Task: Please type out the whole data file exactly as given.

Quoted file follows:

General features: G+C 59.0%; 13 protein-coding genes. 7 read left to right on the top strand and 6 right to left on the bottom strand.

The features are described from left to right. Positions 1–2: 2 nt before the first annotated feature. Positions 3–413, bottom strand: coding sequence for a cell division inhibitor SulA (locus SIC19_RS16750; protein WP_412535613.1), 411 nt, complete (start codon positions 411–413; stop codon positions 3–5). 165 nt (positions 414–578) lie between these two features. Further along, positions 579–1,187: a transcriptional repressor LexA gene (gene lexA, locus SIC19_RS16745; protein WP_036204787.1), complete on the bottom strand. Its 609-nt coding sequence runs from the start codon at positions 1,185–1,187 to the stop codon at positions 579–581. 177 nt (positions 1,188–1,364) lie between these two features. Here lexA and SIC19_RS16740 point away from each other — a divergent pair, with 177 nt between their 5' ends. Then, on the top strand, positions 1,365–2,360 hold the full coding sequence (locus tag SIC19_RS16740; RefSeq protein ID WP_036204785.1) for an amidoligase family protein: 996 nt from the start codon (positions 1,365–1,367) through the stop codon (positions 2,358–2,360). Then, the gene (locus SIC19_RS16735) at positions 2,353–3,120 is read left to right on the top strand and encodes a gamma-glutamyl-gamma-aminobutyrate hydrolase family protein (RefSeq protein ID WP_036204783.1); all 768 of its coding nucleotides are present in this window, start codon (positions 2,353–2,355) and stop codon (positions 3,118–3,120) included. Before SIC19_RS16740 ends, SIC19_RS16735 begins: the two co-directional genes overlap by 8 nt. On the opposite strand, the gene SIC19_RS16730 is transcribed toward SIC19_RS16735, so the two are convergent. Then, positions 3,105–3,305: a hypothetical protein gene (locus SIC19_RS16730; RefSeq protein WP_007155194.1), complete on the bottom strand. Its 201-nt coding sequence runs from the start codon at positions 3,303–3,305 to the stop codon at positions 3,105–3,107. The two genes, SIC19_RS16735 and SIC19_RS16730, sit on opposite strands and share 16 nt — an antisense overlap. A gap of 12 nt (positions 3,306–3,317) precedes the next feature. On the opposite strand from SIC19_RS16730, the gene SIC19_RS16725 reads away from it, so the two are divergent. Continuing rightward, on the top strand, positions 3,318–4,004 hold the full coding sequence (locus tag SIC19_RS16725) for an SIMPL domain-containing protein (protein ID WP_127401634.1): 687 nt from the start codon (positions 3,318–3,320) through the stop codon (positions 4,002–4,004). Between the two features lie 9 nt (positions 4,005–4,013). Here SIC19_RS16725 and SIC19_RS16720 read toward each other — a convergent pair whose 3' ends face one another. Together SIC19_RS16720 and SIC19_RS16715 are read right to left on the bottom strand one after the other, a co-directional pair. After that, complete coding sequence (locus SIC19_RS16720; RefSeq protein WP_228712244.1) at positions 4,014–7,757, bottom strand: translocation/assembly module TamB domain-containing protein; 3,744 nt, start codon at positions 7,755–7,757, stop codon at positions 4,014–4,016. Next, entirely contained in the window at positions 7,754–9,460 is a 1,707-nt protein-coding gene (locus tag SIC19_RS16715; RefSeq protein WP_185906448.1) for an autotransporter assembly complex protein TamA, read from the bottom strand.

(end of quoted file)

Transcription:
General features: G+C 59.0%; 13 protein-coding genes. 7 read left to right on the top strand and 6 right to left on the bottom strand.

The features are described from left to right. Positions 1–2: 2 nt before the first annotated feature. Positions 3–413, bottom strand: coding sequence for a cell division inhibitor SulA (locus SIC19_RS16750; protein WP_412535613.1), 411 nt, complete (start codon positions 411–413; stop codon positions 3–5). 165 nt (positions 414–578) lie between these two features. Further along, positions 579–1,187: a transcriptional repressor LexA gene (gene lexA, locus SIC19_RS16745; protein WP_036204787.1), complete on the bottom strand. Its 609-nt coding sequence runs from the start codon at positions 1,185–1,187 to the stop codon at positions 579–581. 177 nt (positions 1,188–1,364) lie between these two features. Here lexA and SIC19_RS16740 point away from each other — a divergent pair, with 177 nt between their 5' ends. Then, on the top strand, positions 1,365–2,360 hold the full coding sequence (locus tag SIC19_RS16740; RefSeq protein ID WP_036204785.1) for an amidoligase family protein: 996 nt from the start codon (positions 1,365–1,367) through the stop codon (positions 2,358–2,360). Then, the gene (locus SIC19_RS16735) at positions 2,353–3,120 is read left to right on the top strand and encodes a gamma-glutamyl-gamma-aminobutyrate hydrolase family protein (RefSeq protein ID WP_036204783.1); all 768 of its coding nucleotides are present in this window, start codon (positions 2,353–2,355) and stop codon (positions 3,118–3,120) included. Before SIC19_RS16740 ends, SIC19_RS16735 begins: the two co-directional genes overlap by 8 nt. On the opposite strand, the gene SIC19_RS16730 is transcribed toward SIC19_RS16735, so the two are convergent. Then, positions 3,105–3,305: a hypothetical protein gene (locus SIC19_RS16730; RefSeq protein WP_007155194.1), complete on the bottom strand. Its 201-nt coding sequence runs from the start codon at positions 3,303–3,305 to the stop codon at positions 3,105–3,107. The two genes, SIC19_RS16735 and SIC19_RS16730, sit on opposite strands and share 16 nt — an antisense overlap. A gap of 12 nt (positions 3,306–3,317) precedes the next feature. On the opposite strand from SIC19_RS16730, the gene SIC19_RS16725 reads away from it, so the two are divergent. Continuing rightward, on the top strand, positions 3,318–4,004 hold the full coding sequence (locus tag SIC19_RS16725) for an SIMPL domain-containing protein (protein ID WP_127401634.1): 687 nt from the start codon (positions 3,318–3,320) through the stop codon (positions 4,002–4,004). Between the two features lie 9 nt (positions 4,005–4,013). Here SIC19_RS16725 and SIC19_RS16720 read toward each other — a convergent pair whose 3' ends face one another. Together SIC19_RS16720 and SIC19_RS16715 are read right to left on the bottom strand one after the other, a co-directional pair. After that, complete coding sequence (locus SIC19_RS16720; RefSeq protein WP_228712244.1) at positions 4,014–7,757, bottom strand: translocation/assembly module TamB domain-containing protein; 3,744 nt, start codon at positions 7,755–7,757, stop codon at positions 4,014–4,016. Next, entirely contained in the window at positions 7,754–9,460 is a 1,707-nt protein-coding gene (locus tag SIC19_RS16715; RefSeq protein WP_185906448.1) for an autotransporter assembly complex protein TamA, read from the bottom strand.